39. It follows that upon an application for security for costs one would expect the Claimant to give “full, frank, clear and unequivocal evidence” that Mr. Deripaska is not willing or able to provide the security which has been sought. The Claimant has, however, addressed this matter very shortly in her evidence. She has merely said:
“My solicitors and I have approached the representatives of Mr. Deripaska to request that he assist me with the provision of security. We were recently informed that he had not agreed to do so.”
40. I am unable to regard this evidence as “full, frank, clear or unequivocal.” No details are given as to when, how and in what terms the Claimant’s solicitors and the Claimant approached the representatives of Mr. Deripaska. No details are given of the persons who were approached. It is not stated when, how or by whom the Claimant’s solicitors or the Claimant herself were informed that “he had not agreed” to provide security. As to the statement that “he had not agreed” to provide security it is not clear whether the message was that Mr. Deripaska had not agreed to provide security in response to the Defendants’ request or whether the message was that, even if the Claimant’s claim would otherwise be stayed or struck out, he would not agree to provide security.
41. In these circumstances, having regard to all of the above matters, I am not persuaded that it is probable that if the Claimant is ordered to pay more than £1.1 million by way of further security her claims would be stifled.
42. Mr. Chapman submitted, by reference to Stavrinides v Cyprus Popular Bank Public Co.  EWHC 313 at paragraph 70, that the risk of stifling should not be presumed to exist just because there has been some failure to satisfy the court as to every potential available source of funding and that the ultimate question, given that it bears upon access to justice, is whether the court is satisfied that the grant of security will not stifle the claim. If this is the ultimate question then, in the unusual circumstances of this case, where Mr. Deripaska, a very wealthy man, has caused Ms. Danilina to bring her claim and has provided finance for her to do so, I am satisfied that the requested security will not stifle her claims.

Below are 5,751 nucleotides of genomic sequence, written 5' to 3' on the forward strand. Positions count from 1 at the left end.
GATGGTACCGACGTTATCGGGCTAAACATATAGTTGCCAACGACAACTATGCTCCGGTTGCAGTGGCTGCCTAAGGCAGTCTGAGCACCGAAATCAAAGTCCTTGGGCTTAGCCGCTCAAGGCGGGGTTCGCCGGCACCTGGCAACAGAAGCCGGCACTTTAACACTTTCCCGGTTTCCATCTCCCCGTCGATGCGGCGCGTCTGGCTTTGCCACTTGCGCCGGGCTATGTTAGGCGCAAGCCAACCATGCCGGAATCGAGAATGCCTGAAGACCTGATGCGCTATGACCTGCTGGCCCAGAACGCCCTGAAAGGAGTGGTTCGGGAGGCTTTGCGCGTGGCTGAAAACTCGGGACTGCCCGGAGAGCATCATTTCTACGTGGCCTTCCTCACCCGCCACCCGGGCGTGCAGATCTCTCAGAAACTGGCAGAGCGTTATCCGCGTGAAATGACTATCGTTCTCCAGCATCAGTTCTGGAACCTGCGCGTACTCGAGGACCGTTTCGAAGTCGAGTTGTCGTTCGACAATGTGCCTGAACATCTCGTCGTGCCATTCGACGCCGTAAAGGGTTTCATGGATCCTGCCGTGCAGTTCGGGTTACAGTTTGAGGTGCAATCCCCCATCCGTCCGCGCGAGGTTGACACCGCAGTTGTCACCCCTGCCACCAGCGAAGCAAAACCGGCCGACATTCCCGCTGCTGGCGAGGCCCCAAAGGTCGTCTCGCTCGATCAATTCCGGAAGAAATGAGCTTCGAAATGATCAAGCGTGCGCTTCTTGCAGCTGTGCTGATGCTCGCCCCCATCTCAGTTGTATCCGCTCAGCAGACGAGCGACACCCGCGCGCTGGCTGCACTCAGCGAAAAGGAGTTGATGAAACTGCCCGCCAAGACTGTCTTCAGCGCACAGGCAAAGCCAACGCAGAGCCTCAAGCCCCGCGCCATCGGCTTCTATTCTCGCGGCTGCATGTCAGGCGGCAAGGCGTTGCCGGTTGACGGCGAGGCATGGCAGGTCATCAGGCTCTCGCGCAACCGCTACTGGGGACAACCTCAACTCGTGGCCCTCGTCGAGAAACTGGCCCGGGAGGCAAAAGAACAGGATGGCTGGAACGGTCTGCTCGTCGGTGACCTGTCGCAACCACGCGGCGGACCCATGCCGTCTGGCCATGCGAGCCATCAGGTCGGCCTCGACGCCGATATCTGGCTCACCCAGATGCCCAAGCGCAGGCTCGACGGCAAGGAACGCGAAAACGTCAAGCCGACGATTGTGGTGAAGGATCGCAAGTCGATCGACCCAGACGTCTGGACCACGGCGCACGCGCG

43. It may be that Mr. Deripaska would not be willing to provide security for the costs of defending the Family Assets claim. Although I was told by Mr. Chapman that TGM claim and the Family Assets claim were “not wholly distinct”, it may be the case that Mr. Deripaska has no interest in the latter claim. However, in circumstances where Ms. Danilina is able and willing to provide £1.1 million by way of further security that is likely to cover the costs of defending the Family Assets claim.
The counterclaim of the First and Second Defendants
44. If a defendant has a counterclaim which would be pursued even if the claimant’s were struck out there that is a factor which weighs in favour of a refusal to order security for costs; see Chuku v Chuku  2 Costs LR 267 at paragraphs 29-33 and 37 per Newey J. (as he then was).
55. In my judgment, in the event that the Claimant’s claims are stayed or struck out on account of a failure to provide security for costs, there would be no risk of “one-sided litigation” against the Claimant. For in that event the Defendants would not be seeking, as Mr. Crow has confirmed, a declaration against the Claimant that she was not the beneficial owner of the 50% interest in the joint venture or that there had been no 2007 agreement regarding family assets. All that would be pursued would be the Defendants’ defence of Mr. Deripaska’s s.67 arbitration challenge. In the event that the Defendants prevailed they have given notice that they will seek damages from both the Claimant and Mr. Deripaska for conspiracy. That would be a new action in which the Claimant, like Mr. Deripaska, would be able to defend herself against the claim of conspiracy brought against her. Thus there would be no “one-sided litigation”.
56. For these reasons I am unpersuaded that there is any merit in the counterclaim point.
The intention of the First and Second Defendants
58. It seems likely that Mr. Chernukhin is defending the claims brought against him aggressively. That is suggested by his (initial) demand for 100% security. However, he is entitled to request security and has been held entitled to security. The demand for 100% was dropped when this matter came on for hearing. Whilst there are questions to be asked about his approach to disclosure (which were discussed in the context of Ms. Danilina’s applications for specific disclosure), it is not possible for me to determine on this application that Mr. Chernukhin wishes to maximise the costs she must incur or that he intends to “oppress the fair trial” of her claims. In any event it has been accepted on her behalf that Mr. Chernukhin is entitled to further security and a further £1.1 million has in fact been offered. In those circumstances I am not persuaded that I should reduce the amount of security to be provided by Ms. Danilina because of what has been alleged about Mr. Chernukhin’s intention.